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4, Privacy Information, Limits of Confidentiality
16. Does the site have a waiver that clients must electronically sign or mail in before beginning counseling that specifically states the limits of ensuring confidentiality over the Internet?
Confidentiality: a.4., Limits of Confidentiality; Confidentiality: c., Client Waiver
Source: Shaw & Shaw, 2006, p. 42
Other changes that will undoubtedly influence the types of codes of ethical conduct mandated for counselor in the future will be the enormous demographic shifts taking place in the United States. Indeed, Pack-Brown et al. conclude that nowhere is the change more evident than in the need for cross-cultural awareness on the part of counselors today. According to these authorities, "The recent changes in the professional ethics of American Counseling Association, American Psychological Association, and National Association of Social Workers reflect a growing sensitivity and moral-ethical respectability for the diverse cultural constructions of terms such as mental health and appropriate helping interventions and the meaning of ethical practices" (Pack-Brown et al., p. 297).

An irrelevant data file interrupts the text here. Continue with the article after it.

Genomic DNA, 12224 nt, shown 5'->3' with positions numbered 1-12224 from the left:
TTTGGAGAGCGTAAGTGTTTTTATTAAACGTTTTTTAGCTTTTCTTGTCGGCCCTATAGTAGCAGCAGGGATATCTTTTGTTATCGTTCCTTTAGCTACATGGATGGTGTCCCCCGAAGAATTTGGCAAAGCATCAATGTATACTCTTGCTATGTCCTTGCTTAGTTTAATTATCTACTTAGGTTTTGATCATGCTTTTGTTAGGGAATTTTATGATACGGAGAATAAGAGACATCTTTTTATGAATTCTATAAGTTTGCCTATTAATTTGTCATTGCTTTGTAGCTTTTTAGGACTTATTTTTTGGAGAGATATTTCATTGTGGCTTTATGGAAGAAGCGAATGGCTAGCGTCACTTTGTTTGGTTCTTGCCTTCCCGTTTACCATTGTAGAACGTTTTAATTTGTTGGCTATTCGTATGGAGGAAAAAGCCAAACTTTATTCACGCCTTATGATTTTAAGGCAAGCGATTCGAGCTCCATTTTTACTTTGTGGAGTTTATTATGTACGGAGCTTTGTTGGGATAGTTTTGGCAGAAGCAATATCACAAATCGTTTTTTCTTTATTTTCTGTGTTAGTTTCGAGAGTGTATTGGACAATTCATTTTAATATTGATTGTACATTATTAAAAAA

Therefore, in an increasingly multicultural society, ethical counseling requires a recognition and appreciation of the cultural values held by others which may very well conflict or not be completely understood by counselors. As Watson, Herlihy and Pierce (2006) point out, "In recent years, multicultural competence increasingly has been recognized as an essential component of ethical counseling practice" (p. 99). Likewise, Wiggins-Frame and Williams (2005) emphasize that, "The ethical practice of counseling and psychotherapy requires that practitioners have knowledge about and sensitivity to clients' cultural background and social context" (p. 165). Unfortunately, many counselors fail to receive enough or any ethical training during their counselor education (Downs, 2003). Nevertheless, ethical counseling requires first and foremost an awareness of how the worldviews held by individual counselors may differ from those who seek out their assistance. In this regard, Watson and her associates emphasize that, "The assertion has appeared repeatedly in the literature that it is unethical for counselors to provide clinical services to clients who are culturally different from themselves if the counselors are not competent to work effectively with these clients" (p. 99). Therefore, counselors who fail to recognize important cross-cultural differences between themselves and their clients, though, will inevitably be doing a disservice to themselves as well as those who seek their help. According to Strous (2003), "Ethnocentric strategies which ignore worldview, may conflict and militate against trust and an effective therapeutic alliance. Therapy training frequently presents white middle-class, urban, English-speaking, traditionally structured values as a normative measure" (p. 27). Therefore, expanding the counselor's awareness of other cultures and how these traditional values measure up is an important step in developing a therapeutic alliance and providing effective counseling services. Moreover, an increased understanding of fundamental cross-cultural differences can have a number of other benefits as well, including the following: